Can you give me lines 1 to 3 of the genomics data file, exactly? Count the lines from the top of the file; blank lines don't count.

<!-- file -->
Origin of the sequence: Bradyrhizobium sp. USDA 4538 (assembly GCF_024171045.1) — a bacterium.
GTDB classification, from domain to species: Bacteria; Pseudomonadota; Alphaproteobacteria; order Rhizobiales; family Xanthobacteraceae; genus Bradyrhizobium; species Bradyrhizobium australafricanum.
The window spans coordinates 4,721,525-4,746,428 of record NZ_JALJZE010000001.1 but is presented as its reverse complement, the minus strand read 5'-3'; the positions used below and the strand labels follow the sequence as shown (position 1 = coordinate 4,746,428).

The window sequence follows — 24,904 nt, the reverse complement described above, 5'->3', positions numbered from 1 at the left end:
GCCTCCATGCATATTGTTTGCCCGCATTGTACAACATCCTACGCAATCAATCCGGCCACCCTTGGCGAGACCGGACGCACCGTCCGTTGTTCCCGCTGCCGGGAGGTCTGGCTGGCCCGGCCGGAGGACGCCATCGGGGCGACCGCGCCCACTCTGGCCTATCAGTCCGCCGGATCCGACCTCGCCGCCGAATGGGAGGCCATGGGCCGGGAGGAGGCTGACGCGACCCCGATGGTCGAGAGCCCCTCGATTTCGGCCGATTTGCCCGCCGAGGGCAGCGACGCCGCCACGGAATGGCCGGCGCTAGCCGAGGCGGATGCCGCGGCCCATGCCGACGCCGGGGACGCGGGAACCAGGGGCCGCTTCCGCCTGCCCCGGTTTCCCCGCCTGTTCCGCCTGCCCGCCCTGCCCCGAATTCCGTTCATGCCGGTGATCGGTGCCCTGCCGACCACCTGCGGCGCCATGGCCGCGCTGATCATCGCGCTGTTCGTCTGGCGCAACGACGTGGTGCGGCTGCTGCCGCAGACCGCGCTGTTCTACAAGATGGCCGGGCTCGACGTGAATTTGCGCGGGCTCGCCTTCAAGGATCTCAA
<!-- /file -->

Origin of the sequence: Bradyrhizobium sp. USDA 4538 (assembly GCF_024171045.1) — a bacterium.
GTDB classification, from domain to species: Bacteria; Pseudomonadota; Alphaproteobacteria; order Rhizobiales; family Xanthobacteraceae; genus Bradyrhizobium; species Bradyrhizobium australafricanum.
The window spans coordinates 4,721,525-4,746,428 of record NZ_JALJZE010000001.1 but is presented as its reverse complement, the minus strand read 5'-3'; the positions used below and the strand labels follow the sequence as shown (position 1 = coordinate 4,746,428).